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LETTER TO THE EDITOR
Year : 2015  |  Volume : 63  |  Issue : 2  |  Page : 172

Water drinking test and angle closure glaucoma


Neuro-ophthalmology Clinic, AG Eye Hospital, Trichy, Tamil Nadu, India

Date of Web Publication1-Apr-2015

Correspondence Address:
Dr. N Venugopal
Flat No.: 19, Mathuram Apartment, Officer's Colony, Puthur, Trichy, Tamil Nadu
India
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Source of Support: None, Conflict of Interest: None


DOI: 10.4103/0301-4738.154410

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How to cite this article:
Venugopal N. Water drinking test and angle closure glaucoma. Indian J Ophthalmol 2015;63:172

How to cite this URL:
Venugopal N. Water drinking test and angle closure glaucoma. Indian J Ophthalmol [serial online] 2015 [cited 2019 Nov 15];63:172. Available from: http://www.ijo.in/text.asp?2015/63/2/172/154410

Dear Editor,

Kumar et al. [1] in their article titled "severe visual loss following water load for transabdominal ultrasound" have described a patient, who is a known ocular hypertensive, developing raised intraocular pressure (IOP) following waterloading. Authors have mentioned the possibility of visual loss in such patients and highlighted the importance of slow ingestion of 500 ml of water, mandatory 90 min postprocedural observation period and prompt referral to ophthalmologist if patient develops visual complaints. We appreciate the author's effort and research work.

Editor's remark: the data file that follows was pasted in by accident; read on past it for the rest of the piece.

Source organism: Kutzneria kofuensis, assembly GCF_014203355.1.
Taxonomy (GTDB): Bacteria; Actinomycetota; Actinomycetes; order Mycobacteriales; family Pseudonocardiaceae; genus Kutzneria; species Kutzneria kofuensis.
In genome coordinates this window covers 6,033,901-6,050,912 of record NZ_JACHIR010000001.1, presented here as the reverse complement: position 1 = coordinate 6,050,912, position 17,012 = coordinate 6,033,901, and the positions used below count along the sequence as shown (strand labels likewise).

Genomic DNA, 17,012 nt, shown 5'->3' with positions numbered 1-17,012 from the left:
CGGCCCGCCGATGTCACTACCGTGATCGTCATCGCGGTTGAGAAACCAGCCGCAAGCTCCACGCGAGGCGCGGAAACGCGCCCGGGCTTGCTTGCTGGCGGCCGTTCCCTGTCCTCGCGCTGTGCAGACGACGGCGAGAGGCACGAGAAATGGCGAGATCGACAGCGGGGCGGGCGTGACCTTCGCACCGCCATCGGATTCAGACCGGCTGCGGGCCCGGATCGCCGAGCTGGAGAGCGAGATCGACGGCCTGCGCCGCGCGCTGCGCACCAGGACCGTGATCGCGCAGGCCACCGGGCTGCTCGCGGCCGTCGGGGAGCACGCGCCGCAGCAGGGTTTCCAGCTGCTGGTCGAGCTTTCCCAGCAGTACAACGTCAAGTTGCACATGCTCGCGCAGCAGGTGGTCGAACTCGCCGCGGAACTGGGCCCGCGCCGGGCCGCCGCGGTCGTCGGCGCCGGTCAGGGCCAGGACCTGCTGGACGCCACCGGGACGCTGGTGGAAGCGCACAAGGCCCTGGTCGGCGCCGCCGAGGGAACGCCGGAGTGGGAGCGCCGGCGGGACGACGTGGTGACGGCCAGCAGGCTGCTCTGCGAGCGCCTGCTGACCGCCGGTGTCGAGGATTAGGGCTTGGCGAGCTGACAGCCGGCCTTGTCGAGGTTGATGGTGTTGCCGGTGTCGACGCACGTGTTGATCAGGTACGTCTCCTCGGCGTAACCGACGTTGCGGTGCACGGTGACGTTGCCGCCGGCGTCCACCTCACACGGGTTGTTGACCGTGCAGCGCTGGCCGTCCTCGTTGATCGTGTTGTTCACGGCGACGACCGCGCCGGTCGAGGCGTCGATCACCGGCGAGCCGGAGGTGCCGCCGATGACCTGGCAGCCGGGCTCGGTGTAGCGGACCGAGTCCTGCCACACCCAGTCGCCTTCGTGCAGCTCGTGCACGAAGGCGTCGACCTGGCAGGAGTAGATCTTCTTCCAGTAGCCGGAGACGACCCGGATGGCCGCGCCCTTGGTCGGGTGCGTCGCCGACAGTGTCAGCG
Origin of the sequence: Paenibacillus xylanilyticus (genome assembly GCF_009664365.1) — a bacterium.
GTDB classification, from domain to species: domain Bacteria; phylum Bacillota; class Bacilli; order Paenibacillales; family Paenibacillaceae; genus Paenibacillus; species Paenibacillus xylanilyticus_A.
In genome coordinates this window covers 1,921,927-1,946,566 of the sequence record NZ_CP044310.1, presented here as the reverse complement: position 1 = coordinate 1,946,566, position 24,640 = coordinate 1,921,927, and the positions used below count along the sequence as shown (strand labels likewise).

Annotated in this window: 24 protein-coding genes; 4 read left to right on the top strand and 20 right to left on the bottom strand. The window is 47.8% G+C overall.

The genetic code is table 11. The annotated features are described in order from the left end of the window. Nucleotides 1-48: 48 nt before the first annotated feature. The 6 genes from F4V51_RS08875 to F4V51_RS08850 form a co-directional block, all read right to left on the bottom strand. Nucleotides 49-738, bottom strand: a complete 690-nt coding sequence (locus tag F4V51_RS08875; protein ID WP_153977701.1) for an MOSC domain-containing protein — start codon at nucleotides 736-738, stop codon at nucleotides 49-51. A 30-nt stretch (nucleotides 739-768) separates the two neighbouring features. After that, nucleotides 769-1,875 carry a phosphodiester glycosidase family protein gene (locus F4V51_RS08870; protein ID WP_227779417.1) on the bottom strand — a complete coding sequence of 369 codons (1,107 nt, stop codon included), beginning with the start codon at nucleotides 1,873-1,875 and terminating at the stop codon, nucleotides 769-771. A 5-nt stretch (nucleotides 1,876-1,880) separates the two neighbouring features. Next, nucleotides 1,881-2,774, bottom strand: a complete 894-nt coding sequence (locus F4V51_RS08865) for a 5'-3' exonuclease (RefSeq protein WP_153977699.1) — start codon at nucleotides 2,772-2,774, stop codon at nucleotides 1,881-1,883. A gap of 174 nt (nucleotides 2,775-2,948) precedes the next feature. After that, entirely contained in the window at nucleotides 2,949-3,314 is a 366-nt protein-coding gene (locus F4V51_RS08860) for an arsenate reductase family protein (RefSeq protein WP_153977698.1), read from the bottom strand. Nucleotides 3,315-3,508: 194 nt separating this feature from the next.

By stressing outflow facility, the water drinking test (WDT) [2] might reveal elevations in IOP that are ordinarily experienced during 24-h period. Recent work on WDT points to its potential as a predictor of peak IOP, and thus IOP fluctuations. Physiology of WDT is not fully understood. Autonomic nervous stimulation and/or increased episcleral venous pressure (EVP) remain possible mechanisms. Systemic hypertension occurs following water drinking in autonomic failure, in quadriplegia, after cardiac transplantation and to a lesser extent in older healthy individuals. Sympathetic stimulation is thought to produce this response and may also modify IOP via yet-to-be-determined mechanisms. Alternatively WDT elevates EVP and causes a transient period of negative aqueous outflow. This is likely the result of reduced outflow facility from a decreased pressure gradient across the trabecular meshwork, but other mechanism have been suggested. EVP may be implicated in both IOP instability and glaucoma progression as it is elevated in both open angle glaucoma and normal tension glaucoma patients. The WDT might unmask pathologic EVP effects.

Arora et al., [3] observed a significant increase in choroidal thickness (CT) [3] and a decrease in anterior chamber depth after WDT in angle closure eyes but not in open angle eyes. Even though, IOP increase, after WDT was not fully explained by CT increase, based on their observation they have suggested the dynamic behavior of the choroid, may play a role in angle closure process. In conclusion, WDT may cause raised IOP by angle closure mechanism in susceptible eyes.

 
  References Top

1.
Kumar H, Dewan T, Vashisht S, Prasad A. Severe visual loss following waterload for transabdominal ultrasound. Indian J Ophthalmol 2013;61:612.  Back to cited text no. 1
[PUBMED]  Medknow Journal  
2.
Goldberg I, Clement CI. The water drinking test. Am J Ophthalmol 2010;150:447-9.  Back to cited text no. 2
    
3.
Arora KS, Jefferys JL, Maul EA, Quigley HA. Choroidal thickness change after water drinking is greater in angle closure than in open angle eyes. Invest Ophthalmol Vis Sci 2012;53:6393-402.  Back to cited text no. 3
    




 

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